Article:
PORTLAND, Ore. – Massachusetts Institute of Technology (MIT) researchers have sandwiched high-mobility graphene sheets between two ferroelectric materials, resulting in terahertz (THz) frequency operation that can directly operate on optical signals.
MIT predicts that the new material stack will lead to memories that are 10-times denser than today and to electrical devices that can directly operate on optical signals.
"Our work opens up exciting new areas for transmitting and processing optical signals," said post-doctoral researcher Dafei Jin in a press statement. Jin is working with professors Nicholas Fang and Jun Xu, along with doctoral candidates Anshuman Kumar Srivastava and former post-doc researcher Kin-Hung Fung (now at Hong Kong Polytechnic University).
The researchers were inspired by ferroelectric-gated memories and transistors, to which they added the graphene material to improve performance. As they characterized the resulting hybrid devices, they discovered that two-dimensional plasmons form in the graphene that strongly couple with the phonon-polaritons in the ferroelectric materials. As a result, the devices were able to operate at terahertz frequencies with very low power dissipation.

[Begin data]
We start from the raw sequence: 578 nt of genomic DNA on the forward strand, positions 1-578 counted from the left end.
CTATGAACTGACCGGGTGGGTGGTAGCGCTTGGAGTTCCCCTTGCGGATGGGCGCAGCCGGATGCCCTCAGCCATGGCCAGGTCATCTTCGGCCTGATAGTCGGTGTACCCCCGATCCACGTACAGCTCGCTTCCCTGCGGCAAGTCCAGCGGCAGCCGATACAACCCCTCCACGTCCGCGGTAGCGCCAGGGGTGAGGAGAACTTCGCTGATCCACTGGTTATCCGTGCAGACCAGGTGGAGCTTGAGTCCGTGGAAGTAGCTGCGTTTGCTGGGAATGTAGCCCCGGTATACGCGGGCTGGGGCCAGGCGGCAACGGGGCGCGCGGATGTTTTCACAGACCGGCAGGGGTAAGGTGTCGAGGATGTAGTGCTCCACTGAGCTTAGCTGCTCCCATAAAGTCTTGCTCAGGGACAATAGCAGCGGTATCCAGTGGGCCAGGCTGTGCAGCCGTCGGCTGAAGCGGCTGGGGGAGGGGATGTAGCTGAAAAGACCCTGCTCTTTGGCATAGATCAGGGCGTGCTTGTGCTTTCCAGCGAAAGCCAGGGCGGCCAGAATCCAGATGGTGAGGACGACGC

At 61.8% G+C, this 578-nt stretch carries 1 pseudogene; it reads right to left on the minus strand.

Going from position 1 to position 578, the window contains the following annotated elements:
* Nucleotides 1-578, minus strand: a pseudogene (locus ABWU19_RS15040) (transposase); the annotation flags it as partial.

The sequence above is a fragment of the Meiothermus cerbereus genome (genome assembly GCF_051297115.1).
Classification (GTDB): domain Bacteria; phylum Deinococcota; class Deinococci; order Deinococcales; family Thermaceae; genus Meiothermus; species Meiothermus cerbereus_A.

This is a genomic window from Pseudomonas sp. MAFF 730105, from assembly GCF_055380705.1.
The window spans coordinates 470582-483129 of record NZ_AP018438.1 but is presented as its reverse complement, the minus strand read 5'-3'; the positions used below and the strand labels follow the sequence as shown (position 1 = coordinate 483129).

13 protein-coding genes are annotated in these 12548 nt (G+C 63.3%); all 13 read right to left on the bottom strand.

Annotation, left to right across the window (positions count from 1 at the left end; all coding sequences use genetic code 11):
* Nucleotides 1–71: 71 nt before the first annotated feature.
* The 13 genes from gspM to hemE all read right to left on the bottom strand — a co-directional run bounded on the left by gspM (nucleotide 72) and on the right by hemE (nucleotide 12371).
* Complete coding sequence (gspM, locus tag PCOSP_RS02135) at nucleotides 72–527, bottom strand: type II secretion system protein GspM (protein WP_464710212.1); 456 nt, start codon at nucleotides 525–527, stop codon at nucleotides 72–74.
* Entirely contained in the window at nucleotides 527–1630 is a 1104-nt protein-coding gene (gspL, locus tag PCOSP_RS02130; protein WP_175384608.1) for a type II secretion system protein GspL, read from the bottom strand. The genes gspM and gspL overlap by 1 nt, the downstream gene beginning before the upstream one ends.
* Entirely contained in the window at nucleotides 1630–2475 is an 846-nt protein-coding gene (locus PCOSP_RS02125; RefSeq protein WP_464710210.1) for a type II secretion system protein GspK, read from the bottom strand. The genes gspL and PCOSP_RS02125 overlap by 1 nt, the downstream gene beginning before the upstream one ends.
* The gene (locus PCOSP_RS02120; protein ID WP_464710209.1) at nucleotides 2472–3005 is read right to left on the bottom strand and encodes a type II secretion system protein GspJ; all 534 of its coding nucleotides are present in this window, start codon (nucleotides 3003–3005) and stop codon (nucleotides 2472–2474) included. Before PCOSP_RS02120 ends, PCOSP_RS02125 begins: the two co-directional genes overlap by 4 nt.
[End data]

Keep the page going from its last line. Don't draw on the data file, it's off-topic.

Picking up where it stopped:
Terahertz optical memories boost density 10-times by sandwiching high-mobility graphene between two layers of ferroelectric materials.
The researchers went on to pattern the materials into compact domains, which acted as terahertz frequency plasmonic waveguides with negligible cross-talk, even when packed as closely as 20 nanometers. As a result, the researchers predict their new material stack will be able to realize plasmonic waveguides that operate at extremely low power by harnessing the ferroelectric memory effect.
The new material stack may also provide a new way of translating optical-to-electrical signals, and vice versa, leading to a predicted 10-times density gain for these types of devices.
Funding for the project was provided by the National Science Foundation and the Air Force Office of Scientific Research.